The Daily Gamecock

Column: Push polarization aside

<p>President Donald Trump (left) and President-elect Joe Biden (right) participated in the final presidential debate on Oct. 22, 2020.&nbsp;</p>

President Donald Trump (left) and President-elect Joe Biden (right) participated in the final presidential debate on Oct. 22, 2020. 

In a time of such calamity, people should be working together to find common ground and accomplish things. However, many Americans have become caught up in a fog of bitterness and resentment this year with the presidential election. Instead of resorting to conflict and polarization, people should strive to understand one another and work toward a better America.

Political parties first emerged within the United States in the late 1700s. While Democrats believe in progressive ideas and generally support more government regulations and higher taxes on the wealthy, Republicans stand by traditional viewpoints and believe in less government involvement and lower taxes. These sides have always been separated, but the United States has not seen such political polarization in decades as it has since the Obama and Trump administrations. 

Especially in recent years, participants from both sides of the political spectrum have exhibited violent behavior toward those who disagree with them, as one side believes that its viewpoints are the only correct ones, rights are being threatened, the opposing side “supports evil,” etc. In 2017, a young woman was killed at a rally in Charlottesville by a white-supremacist at a protest. 

Liberals are often labeled as communists and extremists. On the other hand, many supporters of President Trump have been targeted and even beaten in public for wearing his popular “Make America Great Again” merchandise, including a woman in Massachusetts who was physically assaulted for displaying Trump flags. Conservatives are often labeled as racist and homophobic. In a study taken by the Pew Research Center, it was found that the parties’ animosity toward one another has risen and that the vast majority of people say the opposing party’s policies "threaten the nation’s well-being."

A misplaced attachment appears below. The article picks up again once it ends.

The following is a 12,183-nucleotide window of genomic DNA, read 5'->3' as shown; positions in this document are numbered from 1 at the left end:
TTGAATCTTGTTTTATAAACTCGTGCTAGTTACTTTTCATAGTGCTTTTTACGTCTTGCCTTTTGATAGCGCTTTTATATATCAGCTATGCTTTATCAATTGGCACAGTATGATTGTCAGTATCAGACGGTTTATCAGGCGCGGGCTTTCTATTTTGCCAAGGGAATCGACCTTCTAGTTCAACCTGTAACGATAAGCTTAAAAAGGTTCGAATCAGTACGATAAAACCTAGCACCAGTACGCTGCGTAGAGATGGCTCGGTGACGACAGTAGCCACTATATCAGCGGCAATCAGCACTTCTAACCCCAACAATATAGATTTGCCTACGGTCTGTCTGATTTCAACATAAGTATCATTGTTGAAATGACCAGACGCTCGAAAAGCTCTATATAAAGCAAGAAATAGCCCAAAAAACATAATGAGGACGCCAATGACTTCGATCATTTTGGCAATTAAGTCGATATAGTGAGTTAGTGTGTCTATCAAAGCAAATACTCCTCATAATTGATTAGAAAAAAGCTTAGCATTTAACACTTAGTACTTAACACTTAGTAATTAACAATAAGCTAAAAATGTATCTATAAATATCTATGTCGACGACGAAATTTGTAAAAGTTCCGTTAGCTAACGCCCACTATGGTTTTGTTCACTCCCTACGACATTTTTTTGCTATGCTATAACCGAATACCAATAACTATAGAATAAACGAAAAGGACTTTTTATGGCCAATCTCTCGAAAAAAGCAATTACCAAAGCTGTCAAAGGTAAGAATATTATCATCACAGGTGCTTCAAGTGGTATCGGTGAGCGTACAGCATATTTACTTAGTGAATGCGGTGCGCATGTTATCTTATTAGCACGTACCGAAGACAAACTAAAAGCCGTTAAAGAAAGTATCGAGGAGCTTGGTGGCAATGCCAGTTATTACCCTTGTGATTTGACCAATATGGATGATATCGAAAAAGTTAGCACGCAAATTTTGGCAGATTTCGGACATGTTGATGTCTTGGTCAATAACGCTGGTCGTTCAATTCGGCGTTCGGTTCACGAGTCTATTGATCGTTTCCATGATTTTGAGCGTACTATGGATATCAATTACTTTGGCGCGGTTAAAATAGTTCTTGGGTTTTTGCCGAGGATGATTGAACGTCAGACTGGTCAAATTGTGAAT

Everyone has a right to an opinion and to share it. But when people resort to this harmful behavior, they overlook the fact that common ground exists in that we are all Americans that want a better future for our country. Finding some kind of empathetic median can bring people together rather than tear them apart. If people are able to recognize that their opinions could be wrong and actually attempt to understand one another, then we might actually have the ability to remain politically involved. 

Based on generalized assumptions, most people would find avoiding diverse discussions as the easier route to take rather than pursuing a real conversation. But it’s this kind of attitude that prevents the understanding that everyone is different and no one is subjected to a single label based on political affiliations. 

A healthy dialogue consists of acknowledging that both sides disagree but agreeing to discuss in an educational manner. Especially among college students, a lot of us strongly adhere to our own opinions, but unless we’re experts in a given topic, we don’t know everything. Having a discussion won’t necessarily change one’s mindset. Rather, it would permit people to recognize why one person feels a certain way instead of automatically labeling that individual. 

This even applies to touchier topics, such as abortion and immigration. Though each side believes in fundamentally different ideas, both fight for the rights of those they consider more vulnerable. If each side could discuss and understand this, then maybe they wouldn’t be so quick to label others as “murderers” or “heartless.”

We are living in very daunting times. With the ongoing pandemic, Americans should push their partisan politics aside and work together to lift each other up. Though this might seem difficult to some, it is attainable. Even prominent liberal news anchor Rachel Maddow — an individual who regularly criticizes the president — wished the Trumps well after they contracted COVID-19 and encouraged her followers to do the same. 

The worst times have always brought out the best in American citizens. If we’re able to look past our differences and find empathy and understanding in one another, we can thrive as a nation of healing. When a majority of people are found to hope that a “family member doesn’t marry someone from the other party,” a problem exists.

Let’s focus on the good in one another and try and turn the remainder of this year around following the election. 


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